President Donald Trump said the U.S. is pursuing a new trade accord with Mexico to replace the North American Free Trade Agreement and called on Canada to join the deal soon or risk being left out.
Trump announced the agreement with Mexico in a hastily arranged Oval Office event Aug. 27 with Mexican President Enrique Pena Nieto joining by conference call. Pena Nieto said he is “quite hopeful” Canada would soon be incorporated in the revised agreement, while Trump said that remains to be seen but that he wanted those negotiations to begin quickly.
Canadian Foreign Minister Chrystia Freeland is leaving a trip in Europe early to travel to Washington for NAFTA talks on Aug. 28, spokesman Adam Austen said Aug. 27. Canada and the U.S. are still at odds over some key issues.
The U.S. and Mexico agreed to increase regional automotive content to 75% from the current 62.5% in NAFTA, with 40% to 45% of production by workers earning at least $16 an hour, the U.S. Trade Representative’s office said in an e-mailed statement. They agreed to review the deal after six years, softening a demand by the U.S. for a clause to kill the pact after five years unless it’s renewed by all parties. Duty-free access for agricultural products will remain in place, USTR said.
The S&P 500 Index closed just short of 2,900 and the Nasdaq Composite Index topped 8,000 for the first time. Shares of carmakers and parts producers in the equity benchmark surged more than 3.5%. The Dow Jones Industrial Average rose above 26,000 for the first since February. The peso rallied, and Canada’s dollar strengthened.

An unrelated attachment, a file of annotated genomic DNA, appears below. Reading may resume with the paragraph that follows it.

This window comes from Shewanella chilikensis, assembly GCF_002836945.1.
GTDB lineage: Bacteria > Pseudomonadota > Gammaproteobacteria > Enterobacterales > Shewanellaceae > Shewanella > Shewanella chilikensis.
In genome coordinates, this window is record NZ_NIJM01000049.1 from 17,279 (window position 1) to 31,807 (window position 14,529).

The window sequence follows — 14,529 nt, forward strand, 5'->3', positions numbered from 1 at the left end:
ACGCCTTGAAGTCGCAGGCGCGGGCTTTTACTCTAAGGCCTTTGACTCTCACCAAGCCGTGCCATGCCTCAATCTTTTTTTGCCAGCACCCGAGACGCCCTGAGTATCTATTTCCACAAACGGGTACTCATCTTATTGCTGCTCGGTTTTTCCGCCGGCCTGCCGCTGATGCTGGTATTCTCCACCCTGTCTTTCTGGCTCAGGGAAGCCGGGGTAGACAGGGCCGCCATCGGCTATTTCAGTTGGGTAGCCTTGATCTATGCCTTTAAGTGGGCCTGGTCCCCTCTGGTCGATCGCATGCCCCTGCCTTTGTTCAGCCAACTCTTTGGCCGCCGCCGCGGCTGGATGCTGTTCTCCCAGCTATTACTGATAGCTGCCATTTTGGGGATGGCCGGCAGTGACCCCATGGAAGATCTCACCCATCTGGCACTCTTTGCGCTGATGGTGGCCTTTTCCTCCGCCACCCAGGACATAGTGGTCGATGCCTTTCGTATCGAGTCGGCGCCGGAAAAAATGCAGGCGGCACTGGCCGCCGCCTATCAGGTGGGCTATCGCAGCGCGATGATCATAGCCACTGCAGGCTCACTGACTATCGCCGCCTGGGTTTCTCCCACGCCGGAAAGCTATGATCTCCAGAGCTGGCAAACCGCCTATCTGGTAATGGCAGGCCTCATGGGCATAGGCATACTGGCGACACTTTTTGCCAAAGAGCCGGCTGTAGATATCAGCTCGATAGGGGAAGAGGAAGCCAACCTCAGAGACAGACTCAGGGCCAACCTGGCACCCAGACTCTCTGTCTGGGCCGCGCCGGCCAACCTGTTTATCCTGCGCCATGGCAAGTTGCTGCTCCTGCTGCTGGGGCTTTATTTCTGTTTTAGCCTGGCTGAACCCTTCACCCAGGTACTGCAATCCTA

As he announced the move, Trump said he would drop the name NAFTA from the accord because of its unpopularity.
“We’re going to call it the United States/Mexico Trade Agreement,” he said. NAFTA “has a bad connotation because the United States was hurt very badly by NAFTA for many years.”
American Trucking Associations President Chris Spear commended Trump. "America relies on trucks to carry the bulk of goods that move across our borders, and so our industry knows full well the value and importance of free and fair trade," Spear said. "We look forward to productive work with our partners in Canada and examining this new agreement in detail to assess how it will affect motor carriers and the flow of commerce between our North American partners.”
While the president hailed it as “a big day for trade,” other groups representing American workers and companies withheld full endorsements.
The Business Roundtable, which represents CEOs at major U.S. companies, said it was encouraged by the progress but said NAFTA “must remain trilateral” and is concerned the announcement might not signal an improvement. A coalition of five unions including the AFL-CIO and United Steelworkers said more work is needed to fix NAFTA. “We are not done yet,” the unions said in a statement.
An accord between the U.S. and Mexico is the biggest development in talks that began a year ago, punctuated by Trump’s repeated threats to quit altogether. Significant breakthroughs came during the past several days of bilateral talks on automobiles and energy. The three countries trade more than $1 trillion annually, much of it under the pact.